A lot or a little?
The parents' guide to what's in this TV show.
What parents need to know
Parents need to know that this online comedy series -- which pokes fun at virtual gaming worlds and those who play in them -- plays off the stereotypes of awkward gaming-addicts. There’s a good bit of bleeped swearing and some sexual innuendo, but no nudity or sex, and will likely appeal to teens and adults who spend a significant amount of time interacting online.
- Parents say
- Kids say
What's the story?
For Cyd (Felicia Day), real-life is not nearly as fun as THE GUILD, the online gaming world where she spends most of her time. Does she have a problem? Is she trying to avoid reality? Well, maybe a therapist could help her figure that out, except her therapist dumped her because she couldn’t take time away from battling orcs to make her appointments. She has a thriving online social life with a close-knit group of Guild-pals, but her infrequent face-to-face interactions are… awkward. But these brief webisodes never show the online world, just the real people behind the screens, and their embarrassing attempts to socialize.
Is it any good?
The Guild plays on stereotypes and tweaks them at the same time. Sure, some of the characters seem like classic nerds, but they are also so over the top that it’s hard to take them completely seriously (especially Herman, as a balding, uptight middle-aged man whose devotion to online gaming has clearly marked him as a lifelong bachelor). Day is fun to watch as a social misfit, but seems perhaps a bit too appealing to be completely believable as someone who’s afraid of real life.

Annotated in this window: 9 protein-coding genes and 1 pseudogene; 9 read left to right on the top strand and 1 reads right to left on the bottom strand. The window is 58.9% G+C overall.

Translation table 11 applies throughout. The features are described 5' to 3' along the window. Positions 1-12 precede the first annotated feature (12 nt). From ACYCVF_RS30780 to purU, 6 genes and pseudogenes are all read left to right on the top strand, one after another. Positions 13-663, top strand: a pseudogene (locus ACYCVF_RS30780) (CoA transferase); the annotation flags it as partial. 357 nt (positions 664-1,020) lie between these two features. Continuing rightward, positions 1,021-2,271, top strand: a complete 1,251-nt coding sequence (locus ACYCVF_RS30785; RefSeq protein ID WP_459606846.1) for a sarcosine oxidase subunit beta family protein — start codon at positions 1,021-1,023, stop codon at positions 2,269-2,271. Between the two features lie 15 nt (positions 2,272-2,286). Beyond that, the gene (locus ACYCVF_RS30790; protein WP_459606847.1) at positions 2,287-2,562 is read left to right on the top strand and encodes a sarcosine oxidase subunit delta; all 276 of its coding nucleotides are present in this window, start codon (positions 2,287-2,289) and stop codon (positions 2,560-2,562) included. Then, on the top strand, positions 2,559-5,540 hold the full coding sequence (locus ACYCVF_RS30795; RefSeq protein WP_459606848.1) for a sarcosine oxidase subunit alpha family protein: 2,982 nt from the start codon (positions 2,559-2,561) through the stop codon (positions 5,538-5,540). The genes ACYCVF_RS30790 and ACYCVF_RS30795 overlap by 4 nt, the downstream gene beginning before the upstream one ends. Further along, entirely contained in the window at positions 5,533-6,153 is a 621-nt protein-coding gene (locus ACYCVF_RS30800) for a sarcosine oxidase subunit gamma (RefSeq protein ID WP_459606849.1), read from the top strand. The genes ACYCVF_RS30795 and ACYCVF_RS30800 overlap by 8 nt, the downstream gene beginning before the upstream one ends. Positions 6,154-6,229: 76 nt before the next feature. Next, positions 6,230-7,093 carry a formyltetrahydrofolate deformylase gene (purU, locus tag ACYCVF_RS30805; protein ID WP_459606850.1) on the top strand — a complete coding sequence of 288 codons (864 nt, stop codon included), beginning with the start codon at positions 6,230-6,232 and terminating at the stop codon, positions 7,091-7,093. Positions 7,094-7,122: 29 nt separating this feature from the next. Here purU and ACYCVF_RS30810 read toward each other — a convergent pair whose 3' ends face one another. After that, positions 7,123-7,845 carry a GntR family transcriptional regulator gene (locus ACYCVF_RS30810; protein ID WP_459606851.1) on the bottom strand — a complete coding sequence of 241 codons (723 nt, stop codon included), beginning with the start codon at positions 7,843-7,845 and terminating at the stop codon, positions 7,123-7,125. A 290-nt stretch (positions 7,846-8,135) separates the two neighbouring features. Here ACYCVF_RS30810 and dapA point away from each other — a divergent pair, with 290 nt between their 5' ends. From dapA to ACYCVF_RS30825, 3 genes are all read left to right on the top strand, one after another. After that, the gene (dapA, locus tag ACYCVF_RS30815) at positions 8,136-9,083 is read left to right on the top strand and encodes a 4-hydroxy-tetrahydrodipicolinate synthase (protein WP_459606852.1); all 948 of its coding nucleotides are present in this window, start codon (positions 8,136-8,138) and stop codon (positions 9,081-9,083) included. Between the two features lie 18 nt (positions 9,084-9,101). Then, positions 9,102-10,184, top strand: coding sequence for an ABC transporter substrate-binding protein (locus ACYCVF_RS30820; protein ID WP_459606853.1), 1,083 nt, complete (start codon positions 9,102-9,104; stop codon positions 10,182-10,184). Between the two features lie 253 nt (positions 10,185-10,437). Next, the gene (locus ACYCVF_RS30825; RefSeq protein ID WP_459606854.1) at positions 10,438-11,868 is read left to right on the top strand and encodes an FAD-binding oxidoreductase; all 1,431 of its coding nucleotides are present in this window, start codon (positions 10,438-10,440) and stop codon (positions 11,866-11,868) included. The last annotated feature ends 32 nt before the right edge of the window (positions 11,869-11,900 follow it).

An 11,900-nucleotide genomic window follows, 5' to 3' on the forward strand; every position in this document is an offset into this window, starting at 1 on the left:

But it is easy to imagine people who want to hide out online, and what might happen when they are required to venture out from these carefully-constructed fantasy worlds to the often messy real world. Day and her Guild colleagues make these inept interactions seem both cringe-worthy and hilarious, and her slightly-out-of-her depth responses are wonderful. Give her an orc, and she knows just what to do, but watching her stumble through an actual conversation is much more fun to watch.
Talk to your kids about ...
Families can talk about Cyd’s social life. Why do you think she spends so much time with her online friends instead of seeing people in person? Do you think she’s trying to avoid something? Do you think this is healthy? Do you know any people like this?
Talk about stereotypes. Do you think this show relies too much on stereotypes of gamers as anti-social? Or do you think the show actually respects gamers, while also poking a little fun?
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